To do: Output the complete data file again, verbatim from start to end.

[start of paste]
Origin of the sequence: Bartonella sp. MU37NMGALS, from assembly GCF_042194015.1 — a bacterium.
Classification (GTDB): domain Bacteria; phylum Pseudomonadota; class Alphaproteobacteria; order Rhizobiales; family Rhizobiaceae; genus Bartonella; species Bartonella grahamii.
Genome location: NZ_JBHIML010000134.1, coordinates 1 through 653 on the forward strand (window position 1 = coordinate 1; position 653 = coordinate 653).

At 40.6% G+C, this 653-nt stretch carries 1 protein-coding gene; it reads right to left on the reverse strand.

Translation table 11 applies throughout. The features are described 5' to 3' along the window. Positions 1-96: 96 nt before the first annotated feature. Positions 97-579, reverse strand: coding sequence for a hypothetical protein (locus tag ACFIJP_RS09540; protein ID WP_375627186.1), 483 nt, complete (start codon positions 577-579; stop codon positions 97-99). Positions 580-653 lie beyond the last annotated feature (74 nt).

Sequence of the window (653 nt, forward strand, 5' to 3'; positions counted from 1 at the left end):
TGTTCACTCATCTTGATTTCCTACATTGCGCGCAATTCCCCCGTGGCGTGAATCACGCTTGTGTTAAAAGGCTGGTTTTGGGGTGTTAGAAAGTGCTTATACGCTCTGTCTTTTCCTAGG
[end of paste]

Origin of the sequence: Bartonella sp. MU37NMGALS, from assembly GCF_042194015.1 — a bacterium.
Classification (GTDB): domain Bacteria; phylum Pseudomonadota; class Alphaproteobacteria; order Rhizobiales; family Rhizobiaceae; genus Bartonella; species Bartonella grahamii.
Genome location: NZ_JBHIML010000134.1, coordinates 1 through 653 on the forward strand (window position 1 = coordinate 1; position 653 = coordinate 653).

At 40.6% G+C, this 653-nt stretch carries 1 protein-coding gene; it reads right to left on the reverse strand.

Translation table 11 applies throughout. The features are described 5' to 3' along the window. Positions 1-96: 96 nt before the first annotated feature. Positions 97-579, reverse strand: coding sequence for a hypothetical protein (locus tag ACFIJP_RS09540; protein ID WP_375627186.1), 483 nt, complete (start codon positions 577-579; stop codon positions 97-99). Positions 580-653 lie beyond the last annotated feature (74 nt).

Sequence of the window (653 nt, forward strand, 5' to 3'; positions counted from 1 at the left end):
TGTTCACTCATCTTGATTTCCTACATTGCGCGCAATTCCCCCGTGGCGTGAATCACGCTTGTGTTAAAAGGCTGGTTTTGGGGTGTTAGAAAGTGCTTATACGCTCTGTCTTTTCCTAGG